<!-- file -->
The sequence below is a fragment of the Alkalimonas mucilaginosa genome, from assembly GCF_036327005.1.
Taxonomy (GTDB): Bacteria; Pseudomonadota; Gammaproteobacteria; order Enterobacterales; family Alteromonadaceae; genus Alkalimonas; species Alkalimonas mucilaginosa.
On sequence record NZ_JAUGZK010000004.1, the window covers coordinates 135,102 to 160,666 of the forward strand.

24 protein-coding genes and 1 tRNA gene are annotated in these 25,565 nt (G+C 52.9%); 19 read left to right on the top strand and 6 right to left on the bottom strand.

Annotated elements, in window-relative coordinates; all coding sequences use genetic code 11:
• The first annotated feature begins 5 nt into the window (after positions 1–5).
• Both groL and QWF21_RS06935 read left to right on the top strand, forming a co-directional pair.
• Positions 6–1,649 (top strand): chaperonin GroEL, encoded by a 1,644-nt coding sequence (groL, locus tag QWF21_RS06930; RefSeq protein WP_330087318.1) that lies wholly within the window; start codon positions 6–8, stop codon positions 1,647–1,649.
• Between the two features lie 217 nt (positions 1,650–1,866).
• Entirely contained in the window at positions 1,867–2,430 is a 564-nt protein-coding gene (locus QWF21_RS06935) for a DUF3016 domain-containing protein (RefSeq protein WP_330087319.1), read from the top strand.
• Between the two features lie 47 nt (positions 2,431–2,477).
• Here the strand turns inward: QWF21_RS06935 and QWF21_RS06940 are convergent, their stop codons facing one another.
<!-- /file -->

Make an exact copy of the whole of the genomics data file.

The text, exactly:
The sequence below is a fragment of the Alkalimonas mucilaginosa genome, from assembly GCF_036327005.1.
Taxonomy (GTDB): Bacteria; Pseudomonadota; Gammaproteobacteria; order Enterobacterales; family Alteromonadaceae; genus Alkalimonas; species Alkalimonas mucilaginosa.
On sequence record NZ_JAUGZK010000004.1, the window covers coordinates 135,102 to 160,666 of the forward strand.

24 protein-coding genes and 1 tRNA gene are annotated in these 25,565 nt (G+C 52.9%); 19 read left to right on the top strand and 6 right to left on the bottom strand.

Annotated elements, in window-relative coordinates; all coding sequences use genetic code 11:
• The first annotated feature begins 5 nt into the window (after positions 1–5).
• Both groL and QWF21_RS06935 read left to right on the top strand, forming a co-directional pair.
• Positions 6–1,649 (top strand): chaperonin GroEL, encoded by a 1,644-nt coding sequence (groL, locus tag QWF21_RS06930; RefSeq protein WP_330087318.1) that lies wholly within the window; start codon positions 6–8, stop codon positions 1,647–1,649.
• Between the two features lie 217 nt (positions 1,650–1,866).
• Entirely contained in the window at positions 1,867–2,430 is a 564-nt protein-coding gene (locus QWF21_RS06935) for a DUF3016 domain-containing protein (RefSeq protein WP_330087319.1), read from the top strand.
• Between the two features lie 47 nt (positions 2,431–2,477).
• Here the strand turns inward: QWF21_RS06935 and QWF21_RS06940 are convergent, their stop codons facing one another.